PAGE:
On Wed, 11 Dec 2002 01:40:05 -0800, "Robin Rowe" <[EMAIL PROTECTED]> wrote:
> More docs.
I†think that some parts of this article are really inaccurate and are
likely to cause some unnecessary damage to the reputation of both
projects (GIMP and Film Gimp). It looks like you have a bad opinion
of the GIMP developers, but I hope that you will change your mind (and
the page). Here are some parts of your page that are incorrect (IMHO):
"Many GIMP people have expressed the opinion that Film Gimp should
cease to exist, that Film Gimp developers should instead all work
on GEGL or GIMP."
This is wrong. The plan was that Film Gimp and GIMP would merge
around version 2.0 (you can check the gimp-dev mailing list archives
from 2000 for some statements about that). This did not mean that any
project would cease to exist, but rather that one tool (or at least a
common codebase) would support the features that are necessary for
Recently, I have asked for more cooperation between the two teams so
that the projects do not diverge too much. I don't think that anybody
has said that Film Gimp should cease to exist. I wrote that it would
be nice if Film Gimp would try to converge rather than diverge so that
both projects could benefit from the same features, but this is very
different from what you wrote above.
"The GIMP group has a reputation for being unfriendly to operating
systems other than Linux."
This is also wrong. Recently, a single user who had never made any
significant contribution to the GIMP has been posting some flames to
the gimp-developer mailing list and claiming that the GIMP should be a
Linux thing only. Many developers have quickly replied to him, saying
that he was wrong. So the developers are really open to all operating
systems (otherwise, there would be no version for Windows, MacOS,
FreeBSD, Solaris, IRIX and even the venerable OS/2). For example, I
currently do most of my GIMP testing and development on Solaris and I
try to support Windows users whenever I can (e.g., through Bugzilla).
"For some time the GIMP site didn't mention the GimpWin project, but
they reached an accommodation where GimpWin is mentioned in the
GIMP downloads section and its files are hosted in a separate area
of the GIMP site."
The GIMP for Windows page from Tor Lillqvist has been mirrored on
www.gimp.org since February 1999 (or maybe a bit earlier, but that's
the earliest reliable timestamp that I found). At that time, the
Windows version was still very unstable. Also at that time, the
maintainers of the GIMP web site had stepped down, so the updates were
very slow except for the news items taken from Xach's site. Despite
the fact that www.gimp.org was almost unmaintained, a direct link to
the GIMP for Windows page (http://www.gimp.org/win32/) has been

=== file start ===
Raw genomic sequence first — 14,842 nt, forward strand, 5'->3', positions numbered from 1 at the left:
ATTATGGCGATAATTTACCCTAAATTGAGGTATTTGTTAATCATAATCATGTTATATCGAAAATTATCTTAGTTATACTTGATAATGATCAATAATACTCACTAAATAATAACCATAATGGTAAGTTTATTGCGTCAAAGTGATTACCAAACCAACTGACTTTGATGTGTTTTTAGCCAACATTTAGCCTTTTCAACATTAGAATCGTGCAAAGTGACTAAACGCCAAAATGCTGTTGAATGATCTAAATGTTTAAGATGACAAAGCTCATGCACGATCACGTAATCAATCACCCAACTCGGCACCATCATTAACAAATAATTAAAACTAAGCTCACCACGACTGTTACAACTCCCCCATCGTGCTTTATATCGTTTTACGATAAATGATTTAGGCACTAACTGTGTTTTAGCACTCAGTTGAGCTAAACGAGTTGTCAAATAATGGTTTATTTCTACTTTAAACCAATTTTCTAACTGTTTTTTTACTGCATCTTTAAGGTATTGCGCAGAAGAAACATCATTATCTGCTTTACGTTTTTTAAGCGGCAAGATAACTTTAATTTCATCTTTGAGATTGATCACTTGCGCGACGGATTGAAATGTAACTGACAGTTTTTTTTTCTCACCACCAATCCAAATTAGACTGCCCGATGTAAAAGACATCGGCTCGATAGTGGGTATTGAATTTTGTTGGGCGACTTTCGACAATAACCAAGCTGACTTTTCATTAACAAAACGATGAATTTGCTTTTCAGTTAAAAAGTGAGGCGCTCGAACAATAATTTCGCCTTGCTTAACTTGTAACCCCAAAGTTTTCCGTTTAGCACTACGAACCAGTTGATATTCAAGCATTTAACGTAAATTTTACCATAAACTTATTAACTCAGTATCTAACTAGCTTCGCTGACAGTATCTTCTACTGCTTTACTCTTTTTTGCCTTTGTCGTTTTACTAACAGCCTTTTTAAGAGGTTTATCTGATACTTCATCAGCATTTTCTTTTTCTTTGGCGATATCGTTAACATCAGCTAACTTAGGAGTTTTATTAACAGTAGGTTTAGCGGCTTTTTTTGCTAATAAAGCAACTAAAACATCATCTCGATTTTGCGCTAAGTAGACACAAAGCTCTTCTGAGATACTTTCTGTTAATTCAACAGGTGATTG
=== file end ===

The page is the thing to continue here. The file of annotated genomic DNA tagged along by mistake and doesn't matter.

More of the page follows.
featured on the front page of www.gimp.org since November 2000,
according to the WayBack Machine:
In September 2001, I volunteered for maintaining the old web site
while a new design was being worked on. At that time, I added an
additional link to the Windows version on the download page, but it
had always been mentioned on the front page.
"GimpWin changes are incorporated into GIMP, but GIMP and GimpWin
maintain totally separate mailing lists."
There is no GimpWin (WinGimp is probably OK, though). GIMP for
Windows and GIMP are the same program, using the same CVS repository
for development and also using the same Bugzilla for bug tracking.
Tor and other developers of the Windows version participate in the
development of the GIMP in the same way as other GIMP developers.
There are of course some issues that are specific to Windows
(installer, different OS, etc.) so it is normal to discuss these on a
separate mailing list. There were also some differences that were due
to the fact that the Windows version had to use a hacked version of
GTK+-1.3 instead of 1.2 (used by the other OS's), but most of these
differences have been resolved with the move to GTK+-2.0. Anyway, the
discussion about new features or major code changes that are not
OS-specific are usually shared among all developers. So it is
incorrect to present the Windows version as being totally separate
from the other supported platforms.
"Not much is known about the MacGimp group. They don't seem to have
a public mailing list."
It is true that the Mac version is not advertised as much as the other
versions (although it is linked from the GUG page), but you can find a
lot of information about it on http://www.macgimp.org/.
"The GEGL project is working toward a future version of GIMP, that
is, GIMP 2. Some GIMP developers also work on GEGL. GEGL is viewed
as part of the GIMP project, even though the code is different."
Yes, the code is different, but this is the goal of GEGL and GIMP 2.
The goal is to re-write the low-level pixel operations because the
current GIMP code supports only three types of drawables: grayscale,
indexed (8 bits only) and RGB with 8 bits per channel. So Calvin
Williamson and Caroline Dahllof started to work on GEGL in order to
support 16 bits per channel and floating-point channels. This will be
used as the core code for pixel operations in GIMP 2.0. That has been
planned since the beginning, and it was summarized in December 2000
when Sven and Mitch posted their "future plans" to the gimp-developer
mailing list. A copy of that message can be found here:
Robin, I hope that you can correct the inaccuracies in the current
page. This would be in the best interest of both projects.
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